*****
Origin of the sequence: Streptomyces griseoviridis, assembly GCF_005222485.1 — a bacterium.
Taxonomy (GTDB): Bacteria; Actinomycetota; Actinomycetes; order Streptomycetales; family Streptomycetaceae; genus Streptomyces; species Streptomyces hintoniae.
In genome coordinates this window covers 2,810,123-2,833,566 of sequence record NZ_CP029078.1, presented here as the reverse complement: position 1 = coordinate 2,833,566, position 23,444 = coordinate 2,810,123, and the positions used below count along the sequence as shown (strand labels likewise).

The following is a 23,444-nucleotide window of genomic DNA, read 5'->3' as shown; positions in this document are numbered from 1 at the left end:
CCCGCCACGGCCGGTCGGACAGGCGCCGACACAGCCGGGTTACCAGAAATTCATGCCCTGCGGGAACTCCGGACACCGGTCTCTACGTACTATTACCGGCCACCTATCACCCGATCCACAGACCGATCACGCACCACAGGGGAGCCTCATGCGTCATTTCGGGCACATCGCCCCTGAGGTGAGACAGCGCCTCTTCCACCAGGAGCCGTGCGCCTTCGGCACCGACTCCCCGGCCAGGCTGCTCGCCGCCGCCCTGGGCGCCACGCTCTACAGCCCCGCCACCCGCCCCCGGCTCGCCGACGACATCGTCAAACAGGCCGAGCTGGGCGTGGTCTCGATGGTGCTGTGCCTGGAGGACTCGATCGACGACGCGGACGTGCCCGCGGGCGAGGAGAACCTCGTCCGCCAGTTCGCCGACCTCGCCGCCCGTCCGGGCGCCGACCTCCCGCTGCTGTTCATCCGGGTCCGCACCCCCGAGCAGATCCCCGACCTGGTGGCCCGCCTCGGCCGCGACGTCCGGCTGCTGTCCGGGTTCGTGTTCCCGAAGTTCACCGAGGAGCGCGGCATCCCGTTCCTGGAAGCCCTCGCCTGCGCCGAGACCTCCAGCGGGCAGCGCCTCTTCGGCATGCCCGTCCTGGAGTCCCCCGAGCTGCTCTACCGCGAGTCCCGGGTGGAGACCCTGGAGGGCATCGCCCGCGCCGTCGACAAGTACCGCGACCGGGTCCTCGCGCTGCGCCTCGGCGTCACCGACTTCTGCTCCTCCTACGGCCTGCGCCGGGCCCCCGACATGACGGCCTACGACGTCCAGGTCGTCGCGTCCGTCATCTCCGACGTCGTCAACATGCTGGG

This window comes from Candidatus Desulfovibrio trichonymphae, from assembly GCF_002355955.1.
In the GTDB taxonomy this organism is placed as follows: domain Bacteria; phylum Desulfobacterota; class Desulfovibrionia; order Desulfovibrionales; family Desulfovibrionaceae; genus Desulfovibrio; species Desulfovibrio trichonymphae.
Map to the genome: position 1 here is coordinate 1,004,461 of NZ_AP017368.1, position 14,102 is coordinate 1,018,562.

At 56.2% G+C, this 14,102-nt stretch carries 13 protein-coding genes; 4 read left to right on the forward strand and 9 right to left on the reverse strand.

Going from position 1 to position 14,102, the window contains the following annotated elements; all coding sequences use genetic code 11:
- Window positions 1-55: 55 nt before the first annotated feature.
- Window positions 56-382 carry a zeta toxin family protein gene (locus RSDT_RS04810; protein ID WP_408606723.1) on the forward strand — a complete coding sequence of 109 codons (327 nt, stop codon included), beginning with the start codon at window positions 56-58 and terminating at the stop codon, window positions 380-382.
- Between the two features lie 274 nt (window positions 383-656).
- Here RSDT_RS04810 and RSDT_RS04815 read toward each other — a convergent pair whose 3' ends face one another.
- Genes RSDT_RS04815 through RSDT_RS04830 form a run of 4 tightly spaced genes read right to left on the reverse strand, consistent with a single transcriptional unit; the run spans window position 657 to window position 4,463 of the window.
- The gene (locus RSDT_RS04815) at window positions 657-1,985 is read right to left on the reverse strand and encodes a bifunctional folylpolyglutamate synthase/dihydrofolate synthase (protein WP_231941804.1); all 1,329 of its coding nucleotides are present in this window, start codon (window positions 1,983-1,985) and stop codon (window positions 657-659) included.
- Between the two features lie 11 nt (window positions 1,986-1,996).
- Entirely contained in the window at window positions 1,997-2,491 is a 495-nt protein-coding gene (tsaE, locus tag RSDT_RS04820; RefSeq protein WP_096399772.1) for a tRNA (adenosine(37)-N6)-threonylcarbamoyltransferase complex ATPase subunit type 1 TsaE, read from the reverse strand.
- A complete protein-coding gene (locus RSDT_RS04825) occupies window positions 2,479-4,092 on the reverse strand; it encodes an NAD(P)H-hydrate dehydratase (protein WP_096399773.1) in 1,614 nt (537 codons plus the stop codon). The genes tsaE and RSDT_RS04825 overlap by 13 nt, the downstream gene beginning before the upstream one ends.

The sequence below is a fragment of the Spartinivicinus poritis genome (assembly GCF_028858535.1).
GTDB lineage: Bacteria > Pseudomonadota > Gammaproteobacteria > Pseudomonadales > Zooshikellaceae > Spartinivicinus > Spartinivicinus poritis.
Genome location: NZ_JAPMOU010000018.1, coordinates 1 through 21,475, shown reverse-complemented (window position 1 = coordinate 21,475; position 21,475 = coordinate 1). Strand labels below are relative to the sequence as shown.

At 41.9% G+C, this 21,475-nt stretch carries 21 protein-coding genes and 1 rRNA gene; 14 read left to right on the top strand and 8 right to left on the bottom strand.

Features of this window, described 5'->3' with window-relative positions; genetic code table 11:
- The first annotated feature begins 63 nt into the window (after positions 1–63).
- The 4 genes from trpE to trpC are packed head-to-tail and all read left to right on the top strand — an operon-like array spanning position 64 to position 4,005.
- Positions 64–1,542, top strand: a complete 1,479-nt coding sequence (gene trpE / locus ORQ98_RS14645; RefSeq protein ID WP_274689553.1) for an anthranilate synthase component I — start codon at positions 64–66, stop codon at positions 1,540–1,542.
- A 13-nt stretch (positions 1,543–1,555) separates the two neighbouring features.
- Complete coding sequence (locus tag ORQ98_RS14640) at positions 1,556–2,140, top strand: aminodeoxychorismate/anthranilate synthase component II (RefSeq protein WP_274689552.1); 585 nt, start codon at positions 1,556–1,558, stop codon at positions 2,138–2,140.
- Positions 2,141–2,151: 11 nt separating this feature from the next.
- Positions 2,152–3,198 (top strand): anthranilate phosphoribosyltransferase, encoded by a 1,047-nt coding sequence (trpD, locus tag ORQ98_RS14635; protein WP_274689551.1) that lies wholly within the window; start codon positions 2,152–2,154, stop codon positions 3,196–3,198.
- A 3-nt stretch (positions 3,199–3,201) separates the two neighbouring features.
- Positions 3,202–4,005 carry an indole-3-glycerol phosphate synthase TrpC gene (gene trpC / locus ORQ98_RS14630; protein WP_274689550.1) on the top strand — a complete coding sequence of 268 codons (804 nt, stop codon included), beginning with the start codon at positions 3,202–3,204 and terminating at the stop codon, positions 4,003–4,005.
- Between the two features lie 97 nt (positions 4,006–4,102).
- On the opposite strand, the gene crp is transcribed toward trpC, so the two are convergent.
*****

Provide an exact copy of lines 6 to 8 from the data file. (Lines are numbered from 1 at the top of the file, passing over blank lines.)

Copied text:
This window comes from Candidatus Desulfovibrio trichonymphae, from assembly GCF_002355955.1.
In the GTDB taxonomy this organism is placed as follows: domain Bacteria; phylum Desulfobacterota; class Desulfovibrionia; order Desulfovibrionales; family Desulfovibrionaceae; genus Desulfovibrio; species Desulfovibrio trichonymphae.
Map to the genome: position 1 here is coordinate 1,004,461 of NZ_AP017368.1, position 14,102 is coordinate 1,018,562.